And here are two gems - W.E. Adams' renowned Tyrannicide: is it justifiable? - he'd initially wanted to call it 'Tyrannicide: a justification' - which sought to excuse Felice Orsini's attempt on the life of Napoleon III of France. The stalwart radical publisher Edward Truelove was prosecuted for bringing out the title in 1858; he escaped with a caution. Orsini suffered a far worse fate - he went to the guillotine.
Charles Bradlaugh's pamphlet is an evisceration of the House of Hanover from Britain's leading Republican (and atheist) of the Victorian era. One of his most successful publications was entitled The Four Georges. In the 1880s he had a monumental battle to be allowed to take his seat in Parliament as the duly elected MP for Northampton.
And then below, an extract from a squib published by William Blackwood in about 1880 entitled The Liberal Mis-Leaders. The radical - and unorthodox - Sir Charles Dilke ('Sir Citizen Dilke' he's renamed here) made an easy target ... though he had not as yet got embroiled in the divorce case with more-or-less ended his political career. You may see a passing resemblance to the people's Jezza - beard, cap and, can it be?, clogs.
Dilke's wheelbarrow bears the slogan: 'DOWN WITH EVERYTHING'. The casks in the barrow are labelled; Petroleum. And that looks like the Phrygian cap of liberty so associated with the French revolution at the end of a pike. Looks like our man is intent on blowing something up ...
William Hone's furiously angry The Political House that Jack Built - enlivened by George Cruikshank's caricatures - appeared at the close of 1819, about four months after the Peterloo massacre. You can see a copy of it here. The pamphlet sold tens of thousands of copies, and spawned many copycat titles.
This is one of those 'in the style of' tracts - a rare pamphlet looking at agricultural distress. The woodcuts are nothing like of Cruikshank's standard, but they are wonderfully hand-coloured which gives the pamphlet (this copy was once part of the Renier collection - I bought it in the past week from a specialist dealer) its charm.
See what you think:
"Hope it's as exciting as it sounds!"
That was my neighbour's comment this morning when I said I was heading off to Bloomsbury to attend my very first ephemera fair.
He had his golf clubs on his shoulder, and was heading for Wanstead Flats to play a round or two in the rain. And I hope that was as exciting as it sounds, too!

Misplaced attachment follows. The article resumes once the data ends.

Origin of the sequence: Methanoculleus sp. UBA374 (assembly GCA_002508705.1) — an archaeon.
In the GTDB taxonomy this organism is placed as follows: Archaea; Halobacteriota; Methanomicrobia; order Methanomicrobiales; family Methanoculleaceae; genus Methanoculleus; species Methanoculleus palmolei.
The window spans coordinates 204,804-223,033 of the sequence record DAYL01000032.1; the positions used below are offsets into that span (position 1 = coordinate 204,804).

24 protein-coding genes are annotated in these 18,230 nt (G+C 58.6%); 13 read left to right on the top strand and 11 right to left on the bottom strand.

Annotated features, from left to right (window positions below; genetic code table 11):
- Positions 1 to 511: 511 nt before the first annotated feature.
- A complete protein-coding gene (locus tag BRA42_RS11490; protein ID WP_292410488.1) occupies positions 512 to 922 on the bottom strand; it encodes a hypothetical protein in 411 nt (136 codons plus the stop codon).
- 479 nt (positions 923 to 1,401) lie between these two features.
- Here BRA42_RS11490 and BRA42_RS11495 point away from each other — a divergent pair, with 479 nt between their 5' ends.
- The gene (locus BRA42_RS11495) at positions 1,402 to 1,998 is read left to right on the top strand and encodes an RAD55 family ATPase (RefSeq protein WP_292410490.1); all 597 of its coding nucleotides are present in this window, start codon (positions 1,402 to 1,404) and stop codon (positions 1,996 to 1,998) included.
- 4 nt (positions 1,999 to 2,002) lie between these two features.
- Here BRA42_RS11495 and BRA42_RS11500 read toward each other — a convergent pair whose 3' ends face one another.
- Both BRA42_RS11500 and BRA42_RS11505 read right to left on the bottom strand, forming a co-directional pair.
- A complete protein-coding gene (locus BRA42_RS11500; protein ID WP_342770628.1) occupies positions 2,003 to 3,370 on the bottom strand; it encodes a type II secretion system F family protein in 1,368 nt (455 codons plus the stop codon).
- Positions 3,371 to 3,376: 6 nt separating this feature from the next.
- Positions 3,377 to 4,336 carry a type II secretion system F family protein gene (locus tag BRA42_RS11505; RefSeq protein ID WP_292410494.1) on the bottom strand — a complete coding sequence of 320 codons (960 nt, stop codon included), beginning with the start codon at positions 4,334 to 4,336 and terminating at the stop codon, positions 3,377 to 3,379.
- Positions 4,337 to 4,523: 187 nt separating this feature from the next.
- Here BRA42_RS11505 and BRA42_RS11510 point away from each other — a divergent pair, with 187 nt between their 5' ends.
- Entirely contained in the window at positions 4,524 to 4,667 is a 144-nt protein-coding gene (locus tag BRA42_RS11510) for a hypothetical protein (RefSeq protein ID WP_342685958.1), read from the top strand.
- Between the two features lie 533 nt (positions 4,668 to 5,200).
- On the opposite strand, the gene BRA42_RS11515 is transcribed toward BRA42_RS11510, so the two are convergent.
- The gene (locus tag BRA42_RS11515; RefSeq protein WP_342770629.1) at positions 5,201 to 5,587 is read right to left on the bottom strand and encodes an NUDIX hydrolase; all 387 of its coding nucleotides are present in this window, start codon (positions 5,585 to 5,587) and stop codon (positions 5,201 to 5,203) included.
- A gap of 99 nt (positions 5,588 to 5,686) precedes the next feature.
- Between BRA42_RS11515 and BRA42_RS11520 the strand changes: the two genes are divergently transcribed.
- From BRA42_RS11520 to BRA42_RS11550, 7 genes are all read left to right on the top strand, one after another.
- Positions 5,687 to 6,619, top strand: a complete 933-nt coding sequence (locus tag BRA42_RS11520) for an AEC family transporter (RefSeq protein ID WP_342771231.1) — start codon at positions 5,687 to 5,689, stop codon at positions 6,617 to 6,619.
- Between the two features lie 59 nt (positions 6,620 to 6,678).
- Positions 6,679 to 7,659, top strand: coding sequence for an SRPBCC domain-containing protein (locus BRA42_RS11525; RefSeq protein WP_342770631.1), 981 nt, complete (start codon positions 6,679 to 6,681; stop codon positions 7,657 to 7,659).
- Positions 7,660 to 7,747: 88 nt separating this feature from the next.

So, what happens at an ephemera fair? Well, there were thirty or forty stalls selling postcards, pamphlets, prints, posters, itsy bits of paper, maps, books, all sorts of stuff - very well organised and convivial, and well attended too. It was mainly men of a certain age - but I can hardly complain about that.
And I suppose you want to know what I came away with? Well, I'm going to tell you anyway. I got a few books, all ridiculously cheap - so the 1885 Report of the Royal Commission on the Housing of the Working Classes, with all 800 pages of minuted evidence, for £3! (OK, so it was disbound, and I guess a couple of pages of the index are missing - but still a bargain).
The pamphlet above was published by the National Council of Labour, apparently in 1935, both denouncing and mocking Oswald Mosley and his blackshirted British Union of Fascists. Mosley had visited Mussolini a few years earlier - and that's the subject of the biting Will Dyson cartoon on the cover.
But my favourite is this wonderful poster - slightly larger than foolscap - published by the CP in January 1943, when communist concern to support the war effort and so save Soviet Russia extended to speeding up production and making capitalism work more efficiently, whatever the drain it put on the workforce. This was the CP's 'Home Front' - and there's a freshness about the drawing and colouring which I find very beguiling. Richard Gold (from whom I bought this) tells me the artist was Elizabeth Shaw - there's an obituary of her here and a nice piece with photo from the Irish Times. According to her Wiki entry, she worked as a mechanic through much of the war ... so she practised what she preached.
So, that's what you come across at an ephemera fair!